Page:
View Full Version : Question about the shape of a spider's web

Perikles

2013-Jul-18, 04:41 PM

Actually, I mean a spider's silk, not the spun web. The wiki article on the catenary (http://en.wikipedia.org/wiki/Catenary) shows how all the segments of an actual web are parts of a catenary, but my question is about long single strands of silk which spiders produce overnight for me to walk into in the morning. I see them against the light of the rising sun, spun between plants and/or other objects (the motorbike is a favourite) which can be several metres apart. If they hang in total calm, they form catenaries (assuming the spider is elsewhere), but if there is a gentle breeze, they become (almost) horizontal. I saw a large one this morning which looked very much like the arc of a circle.

Can anyone tell me how to calculate the shape of a silk caused by a constant wind and neglecting gravity? Assuming the silk is of uniform density, the force of the wind is not constant on each element of the web (or is it?) because it must depend on the angle between each element and the wind direction. The wiki article gives clues how to calculate this, but I'm very rusty and the maths has baffled me.

Jeff Root

2013-Jul-18, 08:06 PM

http://en.wikipedia.org/wiki/Fluid_dynamics

http://en.wikipedia.org/wiki/Aerodynamics

The article you cite would appear to suggest that a thread

suspended at the ends in a perfectly uniform wind would

have a shape closer to a parabola than a catenary, but you

are right that the force of the wind must vary with the angle

of incidence. Way beyond my capabilities, especially if the

wind is not symmetrical relative to the suspension points.

My first thoughts were of a spider thread suspended from

a single point, waving in the wind like a flag.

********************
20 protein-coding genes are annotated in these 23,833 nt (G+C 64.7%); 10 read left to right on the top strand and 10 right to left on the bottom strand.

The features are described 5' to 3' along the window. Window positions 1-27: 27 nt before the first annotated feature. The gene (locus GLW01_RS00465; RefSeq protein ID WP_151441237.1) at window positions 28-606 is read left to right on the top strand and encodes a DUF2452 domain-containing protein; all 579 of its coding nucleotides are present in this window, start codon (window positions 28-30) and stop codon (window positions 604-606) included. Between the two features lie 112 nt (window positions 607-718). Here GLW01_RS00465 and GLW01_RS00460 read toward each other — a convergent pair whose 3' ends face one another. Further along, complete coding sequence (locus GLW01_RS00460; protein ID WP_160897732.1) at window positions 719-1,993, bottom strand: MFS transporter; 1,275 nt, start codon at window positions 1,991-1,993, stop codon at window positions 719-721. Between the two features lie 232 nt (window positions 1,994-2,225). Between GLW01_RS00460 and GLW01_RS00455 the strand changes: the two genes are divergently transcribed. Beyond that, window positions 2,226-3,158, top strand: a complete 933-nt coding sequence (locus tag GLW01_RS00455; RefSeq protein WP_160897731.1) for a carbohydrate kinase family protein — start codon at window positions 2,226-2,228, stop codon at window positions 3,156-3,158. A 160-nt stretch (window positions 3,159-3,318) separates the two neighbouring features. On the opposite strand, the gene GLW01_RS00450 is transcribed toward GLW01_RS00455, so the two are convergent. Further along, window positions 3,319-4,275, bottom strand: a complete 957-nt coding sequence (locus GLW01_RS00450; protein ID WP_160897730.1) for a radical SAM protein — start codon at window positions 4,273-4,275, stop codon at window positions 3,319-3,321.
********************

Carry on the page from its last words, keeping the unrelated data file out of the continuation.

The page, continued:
-- Jeff, in Minneapolis

profloater

2013-Jul-19, 02:03 PM

we used to have to do a lot of catenary stuff with hypothetical chains I can look up my notes. However I believe a normal gravity formula will apply to wind loading per unit length because the drag on a unit length will be a constant just like the weight of a unit length. at least to first order, the drag is skin friction drag of the boundary layer.

profloater

2013-Jul-19, 02:14 PM

So I think you have y = L cosh(x/L) for the shape, the defining characteristic is the constant "horizontal" force component. this assumes the drag force is constant per unit length.

Perikles

2013-Jul-19, 03:41 PM

However I believe a normal gravity formula will apply to wind loading per unit length because the drag on a unit length will be a constant just like the weight of a unit length. I really don't see how. Suppose the silk is blown by the wind to make a shape something like 180 degrees of a circle (which is what I saw happening). The silk at the ends, attached to two objects, will suffer very little or no drag from the wind because the wind comes almost at a tangent to those points. That can't be the same drag as in the middle where the wind comes perpendicular to the arc. So I can't see how the shape can be a hyperbolic cosine expression. Surely, the drag per unit length must be proportional to the cosine of the angle of incidence at all points.